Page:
“Why everyone should embrace a mindful wardrobe this year”

Posted by
Lucy Siegle

Would you wear this item 30 times? If the answer’s yes, you’re on your way to shopping more mindfully says Lucy Siegle, ethical living journalist and author of To Die For: Is Fashion Wearing Out The World

Imagine. You open the doors of your wardrobe and drink in the scent of 20 perfectly laundered garments. Kept in top condition, you know each one so well. From left to right, a chunky knit, then a finer knit, everything graduated in colour through to a single pair of dark denim jeans that fit so well they never fail to delight. Each trans-seasonal, carefully curated piece hangs in its own space, as if in the most upscale of boutiques. A smile flickers across your lips as the pleats of a georgette dress remind you of a glorious wedding a decade ago – and you still wear that dress. Each piece is imprinted with memories. You know exactly what you’re going to wear today and you know these trusted pieces will once again leave you ready to take on the world. Welcome to the mindful wardrobe. It’s rarer than hen’s teeth.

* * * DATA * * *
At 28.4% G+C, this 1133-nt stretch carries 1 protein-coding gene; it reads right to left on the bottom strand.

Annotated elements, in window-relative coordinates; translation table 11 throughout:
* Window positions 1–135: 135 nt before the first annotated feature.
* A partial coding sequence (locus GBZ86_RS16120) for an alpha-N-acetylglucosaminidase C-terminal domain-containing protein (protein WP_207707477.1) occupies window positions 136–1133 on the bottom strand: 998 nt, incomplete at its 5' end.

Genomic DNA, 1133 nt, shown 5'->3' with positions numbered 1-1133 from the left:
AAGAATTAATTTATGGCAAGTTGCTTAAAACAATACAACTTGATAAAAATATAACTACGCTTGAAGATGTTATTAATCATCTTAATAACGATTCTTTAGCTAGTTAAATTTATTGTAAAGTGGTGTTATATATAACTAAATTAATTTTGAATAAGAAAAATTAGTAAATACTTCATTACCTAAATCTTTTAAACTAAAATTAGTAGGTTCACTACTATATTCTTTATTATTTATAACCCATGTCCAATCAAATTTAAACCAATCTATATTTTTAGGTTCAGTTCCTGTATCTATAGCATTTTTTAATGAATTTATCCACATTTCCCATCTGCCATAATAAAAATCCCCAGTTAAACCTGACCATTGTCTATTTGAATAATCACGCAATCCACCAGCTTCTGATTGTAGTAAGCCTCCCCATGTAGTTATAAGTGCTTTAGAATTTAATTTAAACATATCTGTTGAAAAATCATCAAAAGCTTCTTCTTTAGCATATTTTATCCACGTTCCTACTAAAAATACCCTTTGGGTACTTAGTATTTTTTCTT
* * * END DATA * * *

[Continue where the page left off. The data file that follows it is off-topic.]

Excess Baggage 

“I mean, I bought seven pairs
of pants. Who needs seven pairs of pants?” The pretty blonde American woman in her early 30s looks at the camera and raises two gigantic pink bags. They’re like airships, the plastic stretched to bursting, and full of low-cost, trend-driven fashion. She holds up item after item, asking her unseen audience: “Do you 
think this is cute?”

The term ‘fashion hauler’ has yet to make it into the Oxford English Dictionary, but it’s only a matter of time. If you’re not familiar with the format, shoppers film their ‘haul’ – the result of a passionate day of buying – speaking to bedroom cams with a breathless enthusiasm that edges towards spiritual. Haul videos used to be the preserve of teenagers. But the demographic has crept up in age.